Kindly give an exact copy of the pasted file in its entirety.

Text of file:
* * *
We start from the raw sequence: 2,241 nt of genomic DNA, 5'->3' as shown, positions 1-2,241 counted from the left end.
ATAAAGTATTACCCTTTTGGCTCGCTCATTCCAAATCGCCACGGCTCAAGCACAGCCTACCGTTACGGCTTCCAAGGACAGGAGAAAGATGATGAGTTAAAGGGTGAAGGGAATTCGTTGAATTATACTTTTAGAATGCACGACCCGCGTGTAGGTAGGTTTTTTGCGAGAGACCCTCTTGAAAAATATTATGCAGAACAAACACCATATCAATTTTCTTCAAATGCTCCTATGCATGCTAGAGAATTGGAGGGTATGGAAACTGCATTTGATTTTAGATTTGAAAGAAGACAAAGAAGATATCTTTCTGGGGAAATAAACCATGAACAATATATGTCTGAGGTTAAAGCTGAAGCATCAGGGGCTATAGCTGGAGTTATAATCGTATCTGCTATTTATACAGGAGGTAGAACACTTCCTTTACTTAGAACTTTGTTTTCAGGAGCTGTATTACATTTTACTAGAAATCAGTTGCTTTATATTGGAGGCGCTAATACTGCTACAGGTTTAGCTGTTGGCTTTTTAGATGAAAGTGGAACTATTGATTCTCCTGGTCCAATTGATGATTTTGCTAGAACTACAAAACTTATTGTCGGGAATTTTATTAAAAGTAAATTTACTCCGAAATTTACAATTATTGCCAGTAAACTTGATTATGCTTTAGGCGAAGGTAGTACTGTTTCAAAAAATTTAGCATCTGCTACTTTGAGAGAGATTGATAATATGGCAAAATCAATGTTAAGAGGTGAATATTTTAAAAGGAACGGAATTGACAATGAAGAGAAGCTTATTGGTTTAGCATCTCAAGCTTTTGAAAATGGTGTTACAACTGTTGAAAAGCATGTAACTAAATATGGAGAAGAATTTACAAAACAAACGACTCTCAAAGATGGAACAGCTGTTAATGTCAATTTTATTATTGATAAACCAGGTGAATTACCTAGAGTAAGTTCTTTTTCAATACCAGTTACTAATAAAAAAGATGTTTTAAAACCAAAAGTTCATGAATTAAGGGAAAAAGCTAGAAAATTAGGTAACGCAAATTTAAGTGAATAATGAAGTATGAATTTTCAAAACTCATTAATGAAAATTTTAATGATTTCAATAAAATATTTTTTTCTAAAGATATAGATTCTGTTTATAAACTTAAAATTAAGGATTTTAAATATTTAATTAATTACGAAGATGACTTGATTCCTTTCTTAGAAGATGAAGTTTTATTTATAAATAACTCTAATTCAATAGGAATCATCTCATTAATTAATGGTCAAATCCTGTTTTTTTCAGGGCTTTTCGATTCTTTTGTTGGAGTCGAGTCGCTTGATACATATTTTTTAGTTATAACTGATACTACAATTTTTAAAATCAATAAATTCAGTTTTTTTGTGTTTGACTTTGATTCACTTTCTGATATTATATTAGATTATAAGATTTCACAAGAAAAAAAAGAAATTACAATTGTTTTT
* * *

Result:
We start from the raw sequence: 2,241 nt of genomic DNA, 5'->3' as shown, positions 1-2,241 counted from the left end.
ATAAAGTATTACCCTTTTGGCTCGCTCATTCCAAATCGCCACGGCTCAAGCACAGCCTACCGTTACGGCTTCCAAGGACAGGAGAAAGATGATGAGTTAAAGGGTGAAGGGAATTCGTTGAATTATACTTTTAGAATGCACGACCCGCGTGTAGGTAGGTTTTTTGCGAGAGACCCTCTTGAAAAATATTATGCAGAACAAACACCATATCAATTTTCTTCAAATGCTCCTATGCATGCTAGAGAATTGGAGGGTATGGAAACTGCATTTGATTTTAGATTTGAAAGAAGACAAAGAAGATATCTTTCTGGGGAAATAAACCATGAACAATATATGTCTGAGGTTAAAGCTGAAGCATCAGGGGCTATAGCTGGAGTTATAATCGTATCTGCTATTTATACAGGAGGTAGAACACTTCCTTTACTTAGAACTTTGTTTTCAGGAGCTGTATTACATTTTACTAGAAATCAGTTGCTTTATATTGGAGGCGCTAATACTGCTACAGGTTTAGCTGTTGGCTTTTTAGATGAAAGTGGAACTATTGATTCTCCTGGTCCAATTGATGATTTTGCTAGAACTACAAAACTTATTGTCGGGAATTTTATTAAAAGTAAATTTACTCCGAAATTTACAATTATTGCCAGTAAACTTGATTATGCTTTAGGCGAAGGTAGTACTGTTTCAAAAAATTTAGCATCTGCTACTTTGAGAGAGATTGATAATATGGCAAAATCAATGTTAAGAGGTGAATATTTTAAAAGGAACGGAATTGACAATGAAGAGAAGCTTATTGGTTTAGCATCTCAAGCTTTTGAAAATGGTGTTACAACTGTTGAAAAGCATGTAACTAAATATGGAGAAGAATTTACAAAACAAACGACTCTCAAAGATGGAACAGCTGTTAATGTCAATTTTATTATTGATAAACCAGGTGAATTACCTAGAGTAAGTTCTTTTTCAATACCAGTTACTAATAAAAAAGATGTTTTAAAACCAAAAGTTCATGAATTAAGGGAAAAAGCTAGAAAATTAGGTAACGCAAATTTAAGTGAATAATGAAGTATGAATTTTCAAAACTCATTAATGAAAATTTTAATGATTTCAATAAAATATTTTTTTCTAAAGATATAGATTCTGTTTATAAACTTAAAATTAAGGATTTTAAATATTTAATTAATTACGAAGATGACTTGATTCCTTTCTTAGAAGATGAAGTTTTATTTATAAATAACTCTAATTCAATAGGAATCATCTCATTAATTAATGGTCAAATCCTGTTTTTTTCAGGGCTTTTCGATTCTTTTGTTGGAGTCGAGTCGCTTGATACATATTTTTTAGTTATAACTGATACTACAATTTTTAAAATCAATAAATTCAGTTTTTTTGTGTTTGACTTTGATTCACTTTCTGATATTATATTAGATTATAAGATTTCACAAGAAAAAAAAGAAATTACAATTGTTTTT